A cardiac surgeon will perform any necessary procedure. At Cooper and Inspira Cardiac Care, we offer the most advanced cardiac surgery services in southern New Jersey. Our nationally recognized cardiothoracic surgeons offer a full range of state-of-the-art surgical treatment options for patients with STEMI.
Most patients with STEMI undergo a procedure that involves mechanically opening the blocked artery that is causing the heart attack. We first place a catheter (a very thin tube) into the blocked coronary artery through either the wrist or the groin. We then temporarily insert and blow up a tiny balloon at the site where the artery is clogged. The inflated balloon pushes against the walls of the blood vessel to allow more room for blood to flow.
A stent — a small, flexible, expandable metal coil — is then placed in the artery to help keep it open. Depending on the patient’s needs, different types of stents are used. Some stents are coated with medication to help keep the artery open (drug-eluting stents), and others are not (bare-metal stents).
The catheter and the tiny balloon are removed, but the stent stays in place to keep the coronary artery open.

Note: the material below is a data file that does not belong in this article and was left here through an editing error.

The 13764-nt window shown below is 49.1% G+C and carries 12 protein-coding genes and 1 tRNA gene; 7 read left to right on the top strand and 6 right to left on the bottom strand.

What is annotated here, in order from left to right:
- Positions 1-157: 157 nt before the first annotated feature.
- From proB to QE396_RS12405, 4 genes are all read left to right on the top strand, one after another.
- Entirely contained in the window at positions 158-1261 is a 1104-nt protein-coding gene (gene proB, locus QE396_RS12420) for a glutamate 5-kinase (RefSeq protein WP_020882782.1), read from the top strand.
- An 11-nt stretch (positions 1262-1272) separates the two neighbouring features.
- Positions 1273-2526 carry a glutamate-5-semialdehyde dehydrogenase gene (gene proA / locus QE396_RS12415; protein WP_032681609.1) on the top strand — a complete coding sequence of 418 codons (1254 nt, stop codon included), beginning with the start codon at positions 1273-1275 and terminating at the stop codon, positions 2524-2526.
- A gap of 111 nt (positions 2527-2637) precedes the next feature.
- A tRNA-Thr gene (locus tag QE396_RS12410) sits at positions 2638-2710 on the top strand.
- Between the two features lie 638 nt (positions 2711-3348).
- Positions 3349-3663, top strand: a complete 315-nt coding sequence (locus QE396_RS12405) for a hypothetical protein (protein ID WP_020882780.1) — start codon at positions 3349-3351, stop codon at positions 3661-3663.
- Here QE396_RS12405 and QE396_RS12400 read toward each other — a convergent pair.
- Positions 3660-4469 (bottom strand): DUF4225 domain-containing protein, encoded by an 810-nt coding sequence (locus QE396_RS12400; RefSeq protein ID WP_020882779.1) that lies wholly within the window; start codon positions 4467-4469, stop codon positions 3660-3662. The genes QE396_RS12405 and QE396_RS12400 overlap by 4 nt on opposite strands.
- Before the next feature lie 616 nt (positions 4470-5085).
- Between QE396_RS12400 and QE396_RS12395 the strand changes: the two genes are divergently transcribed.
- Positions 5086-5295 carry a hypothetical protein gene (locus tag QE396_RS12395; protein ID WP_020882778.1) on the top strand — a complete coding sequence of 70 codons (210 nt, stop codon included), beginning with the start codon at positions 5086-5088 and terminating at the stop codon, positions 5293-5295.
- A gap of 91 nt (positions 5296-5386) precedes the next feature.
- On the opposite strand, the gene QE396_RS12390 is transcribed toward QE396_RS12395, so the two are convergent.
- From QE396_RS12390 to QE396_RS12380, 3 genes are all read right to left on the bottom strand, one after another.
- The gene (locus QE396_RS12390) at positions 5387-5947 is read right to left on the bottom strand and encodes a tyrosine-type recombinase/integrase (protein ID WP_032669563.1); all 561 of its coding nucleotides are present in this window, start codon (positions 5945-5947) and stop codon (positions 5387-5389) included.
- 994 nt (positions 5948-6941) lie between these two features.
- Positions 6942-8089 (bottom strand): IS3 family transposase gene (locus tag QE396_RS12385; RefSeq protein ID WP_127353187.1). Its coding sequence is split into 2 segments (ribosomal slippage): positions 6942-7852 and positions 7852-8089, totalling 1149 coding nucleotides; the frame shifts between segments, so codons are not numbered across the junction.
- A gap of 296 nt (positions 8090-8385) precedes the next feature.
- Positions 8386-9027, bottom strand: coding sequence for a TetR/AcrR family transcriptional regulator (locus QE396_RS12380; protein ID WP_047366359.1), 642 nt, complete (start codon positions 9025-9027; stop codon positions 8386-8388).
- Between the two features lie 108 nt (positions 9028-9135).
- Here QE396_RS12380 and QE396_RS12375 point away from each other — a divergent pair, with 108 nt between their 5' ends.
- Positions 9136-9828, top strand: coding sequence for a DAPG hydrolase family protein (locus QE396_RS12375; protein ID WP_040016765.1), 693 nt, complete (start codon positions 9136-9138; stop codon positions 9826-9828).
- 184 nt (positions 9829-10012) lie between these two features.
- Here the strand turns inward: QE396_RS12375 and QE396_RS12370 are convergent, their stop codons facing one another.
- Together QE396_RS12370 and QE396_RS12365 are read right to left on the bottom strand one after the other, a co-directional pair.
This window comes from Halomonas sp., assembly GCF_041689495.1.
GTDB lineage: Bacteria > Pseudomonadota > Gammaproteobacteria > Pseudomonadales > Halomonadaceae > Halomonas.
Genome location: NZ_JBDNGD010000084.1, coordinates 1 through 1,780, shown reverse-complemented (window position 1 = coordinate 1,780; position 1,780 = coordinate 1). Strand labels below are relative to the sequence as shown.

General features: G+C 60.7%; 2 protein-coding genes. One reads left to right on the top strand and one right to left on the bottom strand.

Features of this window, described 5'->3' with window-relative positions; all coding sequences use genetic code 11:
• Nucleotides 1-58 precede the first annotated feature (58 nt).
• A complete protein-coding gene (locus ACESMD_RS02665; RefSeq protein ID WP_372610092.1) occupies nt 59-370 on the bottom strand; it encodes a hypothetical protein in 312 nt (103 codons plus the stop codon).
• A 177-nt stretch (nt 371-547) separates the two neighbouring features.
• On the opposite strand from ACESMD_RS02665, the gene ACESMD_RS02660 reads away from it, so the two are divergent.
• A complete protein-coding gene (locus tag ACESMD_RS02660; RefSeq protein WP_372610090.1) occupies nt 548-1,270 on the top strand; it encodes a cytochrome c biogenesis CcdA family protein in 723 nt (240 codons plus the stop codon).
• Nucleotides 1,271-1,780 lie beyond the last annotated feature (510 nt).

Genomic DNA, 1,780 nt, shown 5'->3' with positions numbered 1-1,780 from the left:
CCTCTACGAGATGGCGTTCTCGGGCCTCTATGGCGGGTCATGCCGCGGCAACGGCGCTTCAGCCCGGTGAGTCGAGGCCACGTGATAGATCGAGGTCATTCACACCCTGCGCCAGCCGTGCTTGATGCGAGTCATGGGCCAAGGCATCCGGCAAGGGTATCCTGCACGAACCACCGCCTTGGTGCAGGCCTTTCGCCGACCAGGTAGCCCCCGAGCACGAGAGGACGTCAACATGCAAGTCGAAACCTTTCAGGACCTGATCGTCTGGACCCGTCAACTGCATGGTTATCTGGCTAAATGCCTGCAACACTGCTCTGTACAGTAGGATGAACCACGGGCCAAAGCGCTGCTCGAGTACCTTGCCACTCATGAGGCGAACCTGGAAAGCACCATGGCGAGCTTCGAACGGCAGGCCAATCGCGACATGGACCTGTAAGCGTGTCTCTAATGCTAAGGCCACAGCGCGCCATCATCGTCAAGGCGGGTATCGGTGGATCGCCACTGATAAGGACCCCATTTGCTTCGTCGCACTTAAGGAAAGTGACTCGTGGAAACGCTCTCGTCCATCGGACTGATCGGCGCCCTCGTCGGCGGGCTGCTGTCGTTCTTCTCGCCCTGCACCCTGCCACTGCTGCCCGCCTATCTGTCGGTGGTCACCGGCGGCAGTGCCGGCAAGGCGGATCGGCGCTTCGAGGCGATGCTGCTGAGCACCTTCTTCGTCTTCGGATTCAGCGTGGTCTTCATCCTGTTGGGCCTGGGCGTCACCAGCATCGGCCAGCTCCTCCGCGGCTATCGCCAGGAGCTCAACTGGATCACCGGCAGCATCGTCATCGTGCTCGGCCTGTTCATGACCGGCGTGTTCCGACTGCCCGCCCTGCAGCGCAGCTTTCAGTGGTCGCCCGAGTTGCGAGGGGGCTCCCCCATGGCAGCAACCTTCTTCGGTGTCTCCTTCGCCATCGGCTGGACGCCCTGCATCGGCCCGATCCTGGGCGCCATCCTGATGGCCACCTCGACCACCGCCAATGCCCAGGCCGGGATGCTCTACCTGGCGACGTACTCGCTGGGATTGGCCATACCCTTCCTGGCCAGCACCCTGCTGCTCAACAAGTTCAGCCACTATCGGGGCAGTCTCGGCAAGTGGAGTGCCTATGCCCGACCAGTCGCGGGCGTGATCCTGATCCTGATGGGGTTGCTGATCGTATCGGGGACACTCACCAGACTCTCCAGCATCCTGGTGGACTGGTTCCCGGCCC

Advances in STEMI Treatment
As recently as the 1990s, the standard of care for a STEMI was to give thrombolytic therapy — drugs that break up or dissolve blood clots. Today, heart catheterization and stent placement procedures are performed at most community hospitals, such as Inspira Medical Centers Vineland and Mullica Hill, as well as at major university/medical centers, such as Cooper University Hospital.
Today, emergency medical services monitor and send patient information — such as EKG results — directly from the ambulance to the hospital as the patient is being transported. This information allows our hospital team to prepare for the patient’s arrival and helps to establish the diagnosis. On arrival, the patient is taken directly to the catheterization laboratory for diagnostic catheterization and intervention, as required.